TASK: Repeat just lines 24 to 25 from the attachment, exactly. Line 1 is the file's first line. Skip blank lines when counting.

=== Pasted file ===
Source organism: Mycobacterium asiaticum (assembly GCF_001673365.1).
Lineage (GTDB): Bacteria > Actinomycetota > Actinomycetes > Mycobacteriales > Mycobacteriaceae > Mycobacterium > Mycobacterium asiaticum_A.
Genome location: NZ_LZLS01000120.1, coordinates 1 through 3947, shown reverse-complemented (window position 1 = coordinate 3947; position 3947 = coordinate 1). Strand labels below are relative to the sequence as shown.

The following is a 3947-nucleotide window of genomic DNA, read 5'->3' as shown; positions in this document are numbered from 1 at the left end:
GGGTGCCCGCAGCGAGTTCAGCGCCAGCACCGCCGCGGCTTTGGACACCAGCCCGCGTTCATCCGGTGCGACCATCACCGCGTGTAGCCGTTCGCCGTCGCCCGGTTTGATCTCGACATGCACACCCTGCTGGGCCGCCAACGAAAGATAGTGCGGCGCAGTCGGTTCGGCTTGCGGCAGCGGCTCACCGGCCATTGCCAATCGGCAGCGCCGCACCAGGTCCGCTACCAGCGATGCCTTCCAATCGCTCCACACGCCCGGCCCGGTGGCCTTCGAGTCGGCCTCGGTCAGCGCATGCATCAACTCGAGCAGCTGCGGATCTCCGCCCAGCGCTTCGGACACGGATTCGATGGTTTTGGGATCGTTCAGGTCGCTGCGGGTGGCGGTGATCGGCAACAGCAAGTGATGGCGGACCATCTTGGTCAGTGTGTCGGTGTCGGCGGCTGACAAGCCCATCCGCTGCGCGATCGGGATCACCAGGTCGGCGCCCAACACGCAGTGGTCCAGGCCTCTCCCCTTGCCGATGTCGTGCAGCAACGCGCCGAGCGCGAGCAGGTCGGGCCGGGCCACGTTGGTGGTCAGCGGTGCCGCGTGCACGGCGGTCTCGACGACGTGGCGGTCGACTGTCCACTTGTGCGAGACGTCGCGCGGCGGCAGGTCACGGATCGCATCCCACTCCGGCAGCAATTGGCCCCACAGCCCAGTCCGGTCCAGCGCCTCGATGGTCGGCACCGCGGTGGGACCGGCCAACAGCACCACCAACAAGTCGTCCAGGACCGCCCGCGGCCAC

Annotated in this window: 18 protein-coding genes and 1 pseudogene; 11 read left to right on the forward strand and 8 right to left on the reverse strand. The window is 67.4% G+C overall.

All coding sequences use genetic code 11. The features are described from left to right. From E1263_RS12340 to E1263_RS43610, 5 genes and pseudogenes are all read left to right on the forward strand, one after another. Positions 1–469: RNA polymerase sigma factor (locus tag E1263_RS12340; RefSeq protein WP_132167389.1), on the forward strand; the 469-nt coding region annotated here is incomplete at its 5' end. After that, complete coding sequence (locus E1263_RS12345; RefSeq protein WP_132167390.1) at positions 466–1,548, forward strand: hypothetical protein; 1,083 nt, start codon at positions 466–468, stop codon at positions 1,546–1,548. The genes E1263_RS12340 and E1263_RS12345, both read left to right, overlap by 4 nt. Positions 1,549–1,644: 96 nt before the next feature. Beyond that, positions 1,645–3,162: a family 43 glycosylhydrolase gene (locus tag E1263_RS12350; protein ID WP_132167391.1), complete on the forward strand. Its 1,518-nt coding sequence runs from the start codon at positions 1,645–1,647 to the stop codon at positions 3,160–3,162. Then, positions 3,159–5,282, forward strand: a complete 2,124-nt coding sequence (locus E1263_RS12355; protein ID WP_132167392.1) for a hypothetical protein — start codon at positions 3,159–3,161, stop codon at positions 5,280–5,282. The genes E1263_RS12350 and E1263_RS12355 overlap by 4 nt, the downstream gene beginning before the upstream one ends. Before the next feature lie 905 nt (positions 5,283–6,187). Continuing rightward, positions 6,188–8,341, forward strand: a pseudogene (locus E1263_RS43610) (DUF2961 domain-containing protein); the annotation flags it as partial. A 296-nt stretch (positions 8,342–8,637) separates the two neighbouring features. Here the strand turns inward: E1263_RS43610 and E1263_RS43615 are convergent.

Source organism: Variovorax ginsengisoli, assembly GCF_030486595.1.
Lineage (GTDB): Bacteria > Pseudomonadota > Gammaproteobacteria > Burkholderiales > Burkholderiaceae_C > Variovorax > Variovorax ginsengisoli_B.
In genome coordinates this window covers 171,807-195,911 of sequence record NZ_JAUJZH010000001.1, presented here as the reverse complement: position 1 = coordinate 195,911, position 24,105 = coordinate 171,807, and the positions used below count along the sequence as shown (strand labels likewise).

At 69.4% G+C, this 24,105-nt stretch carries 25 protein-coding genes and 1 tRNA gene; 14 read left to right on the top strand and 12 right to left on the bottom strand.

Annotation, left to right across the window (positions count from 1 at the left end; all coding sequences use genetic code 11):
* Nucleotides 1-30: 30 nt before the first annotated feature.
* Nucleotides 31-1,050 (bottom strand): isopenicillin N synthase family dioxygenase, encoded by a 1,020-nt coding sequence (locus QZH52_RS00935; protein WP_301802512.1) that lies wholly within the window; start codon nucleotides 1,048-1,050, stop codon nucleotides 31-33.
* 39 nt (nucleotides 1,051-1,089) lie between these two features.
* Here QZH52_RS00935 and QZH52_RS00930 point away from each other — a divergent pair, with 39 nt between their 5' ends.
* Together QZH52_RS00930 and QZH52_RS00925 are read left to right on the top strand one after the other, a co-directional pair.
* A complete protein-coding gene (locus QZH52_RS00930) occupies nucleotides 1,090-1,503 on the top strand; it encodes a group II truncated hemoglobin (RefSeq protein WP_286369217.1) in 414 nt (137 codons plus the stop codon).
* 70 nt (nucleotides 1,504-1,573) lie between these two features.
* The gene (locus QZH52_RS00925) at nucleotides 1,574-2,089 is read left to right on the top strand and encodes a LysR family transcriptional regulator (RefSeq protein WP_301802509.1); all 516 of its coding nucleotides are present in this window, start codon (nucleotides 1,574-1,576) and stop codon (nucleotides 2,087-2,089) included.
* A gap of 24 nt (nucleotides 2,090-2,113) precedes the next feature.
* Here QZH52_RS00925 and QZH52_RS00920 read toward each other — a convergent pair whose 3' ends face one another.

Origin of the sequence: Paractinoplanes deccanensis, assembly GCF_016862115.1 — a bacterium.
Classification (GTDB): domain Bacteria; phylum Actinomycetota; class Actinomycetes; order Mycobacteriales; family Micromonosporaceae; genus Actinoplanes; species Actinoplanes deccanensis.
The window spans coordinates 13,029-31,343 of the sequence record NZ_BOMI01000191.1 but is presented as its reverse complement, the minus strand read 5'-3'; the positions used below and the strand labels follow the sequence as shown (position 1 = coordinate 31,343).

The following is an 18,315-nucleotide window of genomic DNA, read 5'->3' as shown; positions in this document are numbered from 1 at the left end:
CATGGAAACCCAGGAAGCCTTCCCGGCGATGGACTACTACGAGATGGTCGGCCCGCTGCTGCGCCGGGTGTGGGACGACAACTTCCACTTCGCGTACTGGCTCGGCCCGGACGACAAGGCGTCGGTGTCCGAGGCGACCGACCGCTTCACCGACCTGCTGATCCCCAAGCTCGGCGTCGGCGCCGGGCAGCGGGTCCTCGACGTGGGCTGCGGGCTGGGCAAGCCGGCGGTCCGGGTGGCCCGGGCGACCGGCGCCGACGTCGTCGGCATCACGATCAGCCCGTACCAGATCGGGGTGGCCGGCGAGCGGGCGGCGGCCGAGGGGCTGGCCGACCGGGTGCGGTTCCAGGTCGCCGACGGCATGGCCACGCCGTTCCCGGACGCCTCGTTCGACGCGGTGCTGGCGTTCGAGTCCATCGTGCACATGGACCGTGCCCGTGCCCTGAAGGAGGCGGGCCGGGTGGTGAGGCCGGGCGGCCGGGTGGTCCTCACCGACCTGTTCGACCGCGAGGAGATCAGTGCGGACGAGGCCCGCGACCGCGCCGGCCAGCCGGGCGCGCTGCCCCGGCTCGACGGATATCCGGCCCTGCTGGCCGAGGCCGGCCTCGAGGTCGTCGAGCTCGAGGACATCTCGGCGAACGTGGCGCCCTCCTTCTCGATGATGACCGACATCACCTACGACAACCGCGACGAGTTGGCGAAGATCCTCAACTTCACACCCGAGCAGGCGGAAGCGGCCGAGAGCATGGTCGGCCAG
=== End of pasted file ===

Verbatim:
Classification (GTDB): domain Bacteria; phylum Actinomycetota; class Actinomycetes; order Mycobacteriales; family Micromonosporaceae; genus Actinoplanes; species Actinoplanes deccanensis.
The window spans coordinates 13,029-31,343 of the sequence record NZ_BOMI01000191.1 but is presented as its reverse complement, the minus strand read 5'-3'; the positions used below and the strand labels follow the sequence as shown (position 1 = coordinate 31,343).